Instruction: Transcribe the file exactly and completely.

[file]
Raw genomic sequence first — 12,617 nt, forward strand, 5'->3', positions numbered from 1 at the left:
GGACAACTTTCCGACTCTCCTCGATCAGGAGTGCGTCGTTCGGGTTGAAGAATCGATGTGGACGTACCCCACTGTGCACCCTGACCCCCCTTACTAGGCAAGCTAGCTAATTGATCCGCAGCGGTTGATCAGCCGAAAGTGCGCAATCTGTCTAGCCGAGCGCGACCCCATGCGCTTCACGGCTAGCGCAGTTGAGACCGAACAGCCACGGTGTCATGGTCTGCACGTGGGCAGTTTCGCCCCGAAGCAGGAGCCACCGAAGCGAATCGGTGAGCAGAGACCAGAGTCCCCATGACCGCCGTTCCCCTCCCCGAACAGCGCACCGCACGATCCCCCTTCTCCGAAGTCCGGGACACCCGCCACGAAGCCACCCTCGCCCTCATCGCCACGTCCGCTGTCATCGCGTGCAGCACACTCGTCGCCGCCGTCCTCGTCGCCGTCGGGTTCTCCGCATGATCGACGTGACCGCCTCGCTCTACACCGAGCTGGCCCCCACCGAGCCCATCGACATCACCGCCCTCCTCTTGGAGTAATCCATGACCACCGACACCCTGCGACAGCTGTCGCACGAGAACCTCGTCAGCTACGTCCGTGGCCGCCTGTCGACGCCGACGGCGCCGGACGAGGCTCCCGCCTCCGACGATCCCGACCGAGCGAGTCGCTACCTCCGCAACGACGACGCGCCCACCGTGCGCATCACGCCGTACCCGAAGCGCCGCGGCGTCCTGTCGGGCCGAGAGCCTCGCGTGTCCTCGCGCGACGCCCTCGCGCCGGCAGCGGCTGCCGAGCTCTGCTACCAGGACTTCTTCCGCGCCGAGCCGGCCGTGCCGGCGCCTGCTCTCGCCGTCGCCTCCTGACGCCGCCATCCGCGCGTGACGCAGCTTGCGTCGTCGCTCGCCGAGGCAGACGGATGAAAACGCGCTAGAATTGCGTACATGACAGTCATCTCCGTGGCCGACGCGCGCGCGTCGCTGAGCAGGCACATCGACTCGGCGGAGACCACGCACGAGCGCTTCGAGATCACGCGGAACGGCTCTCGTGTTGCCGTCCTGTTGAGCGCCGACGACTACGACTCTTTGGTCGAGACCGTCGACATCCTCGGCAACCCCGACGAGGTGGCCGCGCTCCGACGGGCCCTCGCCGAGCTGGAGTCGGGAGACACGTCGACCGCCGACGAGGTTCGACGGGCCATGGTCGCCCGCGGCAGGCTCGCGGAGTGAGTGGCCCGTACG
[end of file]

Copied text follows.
Raw genomic sequence first — 12,617 nt, forward strand, 5'->3', positions numbered from 1 at the left:
GGACAACTTTCCGACTCTCCTCGATCAGGAGTGCGTCGTTCGGGTTGAAGAATCGATGTGGACGTACCCCACTGTGCACCCTGACCCCCCTTACTAGGCAAGCTAGCTAATTGATCCGCAGCGGTTGATCAGCCGAAAGTGCGCAATCTGTCTAGCCGAGCGCGACCCCATGCGCTTCACGGCTAGCGCAGTTGAGACCGAACAGCCACGGTGTCATGGTCTGCACGTGGGCAGTTTCGCCCCGAAGCAGGAGCCACCGAAGCGAATCGGTGAGCAGAGACCAGAGTCCCCATGACCGCCGTTCCCCTCCCCGAACAGCGCACCGCACGATCCCCCTTCTCCGAAGTCCGGGACACCCGCCACGAAGCCACCCTCGCCCTCATCGCCACGTCCGCTGTCATCGCGTGCAGCACACTCGTCGCCGCCGTCCTCGTCGCCGTCGGGTTCTCCGCATGATCGACGTGACCGCCTCGCTCTACACCGAGCTGGCCCCCACCGAGCCCATCGACATCACCGCCCTCCTCTTGGAGTAATCCATGACCACCGACACCCTGCGACAGCTGTCGCACGAGAACCTCGTCAGCTACGTCCGTGGCCGCCTGTCGACGCCGACGGCGCCGGACGAGGCTCCCGCCTCCGACGATCCCGACCGAGCGAGTCGCTACCTCCGCAACGACGACGCGCCCACCGTGCGCATCACGCCGTACCCGAAGCGCCGCGGCGTCCTGTCGGGCCGAGAGCCTCGCGTGTCCTCGCGCGACGCCCTCGCGCCGGCAGCGGCTGCCGAGCTCTGCTACCAGGACTTCTTCCGCGCCGAGCCGGCCGTGCCGGCGCCTGCTCTCGCCGTCGCCTCCTGACGCCGCCATCCGCGCGTGACGCAGCTTGCGTCGTCGCTCGCCGAGGCAGACGGATGAAAACGCGCTAGAATTGCGTACATGACAGTCATCTCCGTGGCCGACGCGCGCGCGTCGCTGAGCAGGCACATCGACTCGGCGGAGACCACGCACGAGCGCTTCGAGATCACGCGGAACGGCTCTCGTGTTGCCGTCCTGTTGAGCGCCGACGACTACGACTCTTTGGTCGAGACCGTCGACATCCTCGGCAACCCCGACGAGGTGGCCGCGCTCCGACGGGCCCTCGCCGAGCTGGAGTCGGGAGACACGTCGACCGCCGACGAGGTTCGACGGGCCATGGTCGCCCGCGGCAGGCTCGCGGAGTGAGTGGCCCGTACG